Trademark use in non-fungible tokens (NFTs) and for virtual goods in the metaverse is increasing rapidly. Examples of growing trademark use in NFTs and the metaverse include the cases of Nike v StockX and the Hermès v MetaBirkins. By not extending their existing trademarks to cover NFT and metaverse uses, trademark holders may be taking an unnecessary risk that could be quickly and affordably managed. Failure to have the right trademark classes selected means that the registered trademark may not provide exclusive rights to use, license and sell the trademark for certain business activities.
NFTs are a type of file permanently stored in a blockchain. An NFT records a chain of ownership for any digital or physical item and also records metadata such as a link to the digital item, for example, an image file, audio file or video file. The metaverse is an integrated network of 3D virtual worlds accessible via a virtual reality headset worn by a user.
A trademark is limited by its nominated classes, that is, the categories of goods and services under which the trademark is used. Trademark classes allow two similar or identical trademarks to coexist without infringing on one another. This is possible where the classes and goods/services are completely different. For example, the same word for a trademark may be used by both a clothing brand and a medical supply business, as it is unlikely that consumers will confuse these two brands.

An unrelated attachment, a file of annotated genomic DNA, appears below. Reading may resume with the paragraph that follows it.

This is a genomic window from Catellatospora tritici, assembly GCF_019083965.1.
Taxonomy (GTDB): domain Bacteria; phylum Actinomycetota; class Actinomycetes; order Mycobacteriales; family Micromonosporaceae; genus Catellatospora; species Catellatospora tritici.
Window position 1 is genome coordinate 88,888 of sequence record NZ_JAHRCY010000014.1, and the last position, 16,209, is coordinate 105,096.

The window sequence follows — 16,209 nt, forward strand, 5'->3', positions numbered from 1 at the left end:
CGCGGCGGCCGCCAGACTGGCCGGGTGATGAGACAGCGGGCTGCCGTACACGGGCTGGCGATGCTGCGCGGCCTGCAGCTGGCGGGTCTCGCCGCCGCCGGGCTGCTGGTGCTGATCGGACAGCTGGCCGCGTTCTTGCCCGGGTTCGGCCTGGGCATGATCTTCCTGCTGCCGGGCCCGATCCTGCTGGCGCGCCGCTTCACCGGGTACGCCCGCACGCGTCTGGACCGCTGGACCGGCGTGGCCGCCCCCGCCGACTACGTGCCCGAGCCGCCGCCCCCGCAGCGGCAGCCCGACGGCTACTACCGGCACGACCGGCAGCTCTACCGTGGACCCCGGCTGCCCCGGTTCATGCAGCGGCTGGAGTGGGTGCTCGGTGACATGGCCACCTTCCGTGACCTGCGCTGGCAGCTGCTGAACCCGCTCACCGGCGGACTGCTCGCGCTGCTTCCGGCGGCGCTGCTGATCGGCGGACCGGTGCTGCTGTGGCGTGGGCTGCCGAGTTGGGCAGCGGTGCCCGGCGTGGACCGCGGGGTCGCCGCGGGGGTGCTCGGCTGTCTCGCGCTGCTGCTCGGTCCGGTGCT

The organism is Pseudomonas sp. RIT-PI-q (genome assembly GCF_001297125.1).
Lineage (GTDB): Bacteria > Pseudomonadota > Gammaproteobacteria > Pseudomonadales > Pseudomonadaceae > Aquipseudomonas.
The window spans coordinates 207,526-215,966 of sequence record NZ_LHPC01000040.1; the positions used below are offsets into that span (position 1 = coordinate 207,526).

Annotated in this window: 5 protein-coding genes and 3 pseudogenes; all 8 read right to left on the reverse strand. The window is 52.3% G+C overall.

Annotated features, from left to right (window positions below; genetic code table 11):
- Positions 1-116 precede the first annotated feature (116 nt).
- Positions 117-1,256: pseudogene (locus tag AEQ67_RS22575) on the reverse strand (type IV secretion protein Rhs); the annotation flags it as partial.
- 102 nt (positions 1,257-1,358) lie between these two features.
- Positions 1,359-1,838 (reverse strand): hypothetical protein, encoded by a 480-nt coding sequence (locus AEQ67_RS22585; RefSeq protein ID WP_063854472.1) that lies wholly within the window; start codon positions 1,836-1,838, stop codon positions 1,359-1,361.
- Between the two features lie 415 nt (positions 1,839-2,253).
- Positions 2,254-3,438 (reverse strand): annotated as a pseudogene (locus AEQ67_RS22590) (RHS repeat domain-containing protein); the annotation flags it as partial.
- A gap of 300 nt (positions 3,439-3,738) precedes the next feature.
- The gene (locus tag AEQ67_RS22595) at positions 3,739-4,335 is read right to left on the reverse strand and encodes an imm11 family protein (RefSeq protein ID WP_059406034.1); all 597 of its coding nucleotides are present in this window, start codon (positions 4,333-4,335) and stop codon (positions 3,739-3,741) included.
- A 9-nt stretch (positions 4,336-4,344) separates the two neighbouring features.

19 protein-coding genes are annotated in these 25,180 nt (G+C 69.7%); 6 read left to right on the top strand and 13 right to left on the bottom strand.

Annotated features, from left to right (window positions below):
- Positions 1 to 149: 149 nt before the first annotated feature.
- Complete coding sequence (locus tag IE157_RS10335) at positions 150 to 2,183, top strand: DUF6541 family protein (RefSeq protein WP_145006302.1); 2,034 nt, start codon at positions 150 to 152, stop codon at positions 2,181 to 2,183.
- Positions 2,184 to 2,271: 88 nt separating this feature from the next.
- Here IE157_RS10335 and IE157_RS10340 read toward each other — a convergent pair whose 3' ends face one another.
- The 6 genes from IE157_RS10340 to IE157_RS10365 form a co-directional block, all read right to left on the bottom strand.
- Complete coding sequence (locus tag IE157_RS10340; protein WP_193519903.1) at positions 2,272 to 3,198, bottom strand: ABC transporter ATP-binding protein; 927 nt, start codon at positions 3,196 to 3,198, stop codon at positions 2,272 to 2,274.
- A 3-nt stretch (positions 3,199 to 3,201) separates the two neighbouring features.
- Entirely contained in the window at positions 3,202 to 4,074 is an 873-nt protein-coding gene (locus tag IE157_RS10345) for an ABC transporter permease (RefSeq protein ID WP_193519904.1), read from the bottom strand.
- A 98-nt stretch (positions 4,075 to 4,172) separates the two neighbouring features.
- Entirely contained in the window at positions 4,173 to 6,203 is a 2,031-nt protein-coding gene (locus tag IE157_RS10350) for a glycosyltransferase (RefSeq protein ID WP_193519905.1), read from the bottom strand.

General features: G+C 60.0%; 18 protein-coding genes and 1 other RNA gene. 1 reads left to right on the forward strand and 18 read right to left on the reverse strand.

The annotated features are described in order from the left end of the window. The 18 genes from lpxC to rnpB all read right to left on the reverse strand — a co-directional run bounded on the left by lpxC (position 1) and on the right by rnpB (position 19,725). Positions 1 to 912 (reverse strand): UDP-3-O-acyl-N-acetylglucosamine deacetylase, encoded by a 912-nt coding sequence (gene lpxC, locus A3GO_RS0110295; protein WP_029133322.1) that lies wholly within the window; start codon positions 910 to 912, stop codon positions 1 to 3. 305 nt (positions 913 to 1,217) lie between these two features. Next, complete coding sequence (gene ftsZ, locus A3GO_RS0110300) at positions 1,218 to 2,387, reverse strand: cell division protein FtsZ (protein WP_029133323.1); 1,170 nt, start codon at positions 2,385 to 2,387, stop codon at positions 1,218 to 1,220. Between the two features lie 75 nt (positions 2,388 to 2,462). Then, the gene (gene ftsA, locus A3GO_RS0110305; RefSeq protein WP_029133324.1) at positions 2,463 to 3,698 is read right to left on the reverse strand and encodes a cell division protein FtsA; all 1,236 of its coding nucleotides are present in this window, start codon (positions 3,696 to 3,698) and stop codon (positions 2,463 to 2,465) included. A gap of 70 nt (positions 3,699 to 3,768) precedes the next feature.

A new separate trademark application must be filed to add additional classes to a registered trademark in most countries. It would be unsurprising that most commercially astute trademark holders have an intention to use NFTs for their goods and services or launch virtual goods and services in the metaverse within 3 years from the filing date of the new application.
The proper classification for virtual goods, NFT-related goods and other goods associated with e-sports and the metaverse is class 9. Virtual goods should be further specified by explicitly describing the content to which the virtual goods relate (downloadable virtual goods, namely, virtual sporting equipment, virtual sneakers, virtual food items or virtual household items, etc). It would be prudent for trademark holders to audit their existing trademark registrations to confirm whether the scope of their trademarks covers class 9 as described above. Other relevant trademark classes to consider include downloadable virtual goods, namely computer programs (class 9), retail store services featuring virtual goods (class 35), entertainment services (class 35), online non-downloadable virtual goods and NFTs (class 42), and financial services, including digital tokens (class 36).
For further information, official guidelines have been published by the European Union Intellectual Property Office here, and we expect other national IP offices to similarly publish their guidelines.
“Trademark holders that have invested heavily in their brands are probably thinking of selling their branded virtual goods and services in the metaverse or as NFT-related goods in the future. Trademark holders can manage the risk of unauthorized use of their trademarks in NFTs and the metaverse easily by extending coverage of their trademark registrations as soon as possible”.
Written by James Wan, patent & trademark attorney at the IP specialist firm James Wan & Co